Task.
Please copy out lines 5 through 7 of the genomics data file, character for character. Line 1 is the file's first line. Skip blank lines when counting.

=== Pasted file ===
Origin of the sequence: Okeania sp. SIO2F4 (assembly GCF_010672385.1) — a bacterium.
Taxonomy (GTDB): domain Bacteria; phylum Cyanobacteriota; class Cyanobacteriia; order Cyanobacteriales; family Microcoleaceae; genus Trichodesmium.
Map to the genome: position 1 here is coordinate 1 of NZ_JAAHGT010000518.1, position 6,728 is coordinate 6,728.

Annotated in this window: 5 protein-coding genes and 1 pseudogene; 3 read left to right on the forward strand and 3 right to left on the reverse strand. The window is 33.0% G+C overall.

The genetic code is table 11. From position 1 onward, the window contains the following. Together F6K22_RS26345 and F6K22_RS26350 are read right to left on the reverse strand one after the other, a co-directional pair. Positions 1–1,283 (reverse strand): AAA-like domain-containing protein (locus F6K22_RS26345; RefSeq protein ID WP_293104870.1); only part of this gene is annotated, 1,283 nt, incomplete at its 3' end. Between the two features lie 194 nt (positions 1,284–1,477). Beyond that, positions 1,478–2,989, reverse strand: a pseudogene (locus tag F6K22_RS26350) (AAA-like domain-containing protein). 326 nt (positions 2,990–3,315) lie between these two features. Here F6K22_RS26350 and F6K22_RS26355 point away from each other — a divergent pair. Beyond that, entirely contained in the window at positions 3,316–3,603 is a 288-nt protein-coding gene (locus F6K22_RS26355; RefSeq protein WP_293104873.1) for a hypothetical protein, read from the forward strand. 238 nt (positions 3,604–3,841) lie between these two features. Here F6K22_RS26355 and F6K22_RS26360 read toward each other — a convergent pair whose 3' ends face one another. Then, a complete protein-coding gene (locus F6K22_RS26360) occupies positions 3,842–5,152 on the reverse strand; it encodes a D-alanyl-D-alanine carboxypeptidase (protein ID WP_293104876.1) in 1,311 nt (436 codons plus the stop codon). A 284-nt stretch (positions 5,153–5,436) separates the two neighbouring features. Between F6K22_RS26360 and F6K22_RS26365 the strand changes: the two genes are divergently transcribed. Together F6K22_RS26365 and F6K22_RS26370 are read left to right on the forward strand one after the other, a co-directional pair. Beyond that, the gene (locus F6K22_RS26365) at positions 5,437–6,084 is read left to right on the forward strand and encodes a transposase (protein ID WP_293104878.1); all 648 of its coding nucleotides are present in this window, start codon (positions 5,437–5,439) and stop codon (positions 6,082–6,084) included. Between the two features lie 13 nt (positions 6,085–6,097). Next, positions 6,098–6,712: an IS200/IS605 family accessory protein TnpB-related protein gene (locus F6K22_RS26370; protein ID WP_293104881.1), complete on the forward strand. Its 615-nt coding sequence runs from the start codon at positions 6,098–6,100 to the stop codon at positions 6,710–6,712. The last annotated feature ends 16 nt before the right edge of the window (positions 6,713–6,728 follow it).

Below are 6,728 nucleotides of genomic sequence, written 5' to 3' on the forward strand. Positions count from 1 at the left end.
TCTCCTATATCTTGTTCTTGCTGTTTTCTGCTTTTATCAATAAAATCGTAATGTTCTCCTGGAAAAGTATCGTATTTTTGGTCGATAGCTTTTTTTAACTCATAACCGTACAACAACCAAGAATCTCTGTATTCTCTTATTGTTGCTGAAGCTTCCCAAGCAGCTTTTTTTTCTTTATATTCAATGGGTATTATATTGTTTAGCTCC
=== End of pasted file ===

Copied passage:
The genetic code is table 11. From position 1 onward, the window contains the following. Together F6K22_RS26345 and F6K22_RS26350 are read right to left on the reverse strand one after the other, a co-directional pair. Positions 1–1,283 (reverse strand): AAA-like domain-containing protein (locus F6K22_RS26345; RefSeq protein ID WP_293104870.1); only part of this gene is annotated, 1,283 nt, incomplete at its 3' end. Between the two features lie 194 nt (positions 1,284–1,477). Beyond that, positions 1,478–2,989, reverse strand: a pseudogene (locus tag F6K22_RS26350) (AAA-like domain-containing protein). 326 nt (positions 2,990–3,315) lie between these two features. Here F6K22_RS26350 and F6K22_RS26355 point away from each other — a divergent pair. Beyond that, entirely contained in the window at positions 3,316–3,603 is a 288-nt protein-coding gene (locus F6K22_RS26355; RefSeq protein WP_293104873.1) for a hypothetical protein, read from the forward strand. 238 nt (positions 3,604–3,841) lie between these two features. Here F6K22_RS26355 and F6K22_RS26360 read toward each other — a convergent pair whose 3' ends face one another. Then, a complete protein-coding gene (locus F6K22_RS26360) occupies positions 3,842–5,152 on the reverse strand; it encodes a D-alanyl-D-alanine carboxypeptidase (protein ID WP_293104876.1) in 1,311 nt (436 codons plus the stop codon). A 284-nt stretch (positions 5,153–5,436) separates the two neighbouring features. Between F6K22_RS26360 and F6K22_RS26365 the strand changes: the two genes are divergently transcribed. Together F6K22_RS26365 and F6K22_RS26370 are read left to right on the forward strand one after the other, a co-directional pair. Beyond that, the gene (locus F6K22_RS26365) at positions 5,437–6,084 is read left to right on the forward strand and encodes a transposase (protein ID WP_293104878.1); all 648 of its coding nucleotides are present in this window, start codon (positions 5,437–5,439) and stop codon (positions 6,082–6,084) included. Between the two features lie 13 nt (positions 6,085–6,097). Next, positions 6,098–6,712: an IS200/IS605 family accessory protein TnpB-related protein gene (locus F6K22_RS26370; protein ID WP_293104881.1), complete on the forward strand. Its 615-nt coding sequence runs from the start codon at positions 6,098–6,100 to the stop codon at positions 6,710–6,712. The last annotated feature ends 16 nt before the right edge of the window (positions 6,713–6,728 follow it).

Below are 6,728 nucleotides of genomic sequence, written 5' to 3' on the forward strand. Positions count from 1 at the left end.
TCTCCTATATCTTGTTCTTGCTGTTTTCTGCTTTTATCAATAAAATCGTAATGTTCTCCTGGAAAAGTATCGTATTTTTGGTCGATAGCTTTTTTTAACTCATAACCGTACAACAACCAAGAATCTCTGTATTCTCTTATTGTTGCTGAAGCTTCCCAAGCAGCTTTTTTTTCTTTATATTCAATGGGTATTATATTGTTTAGCTCC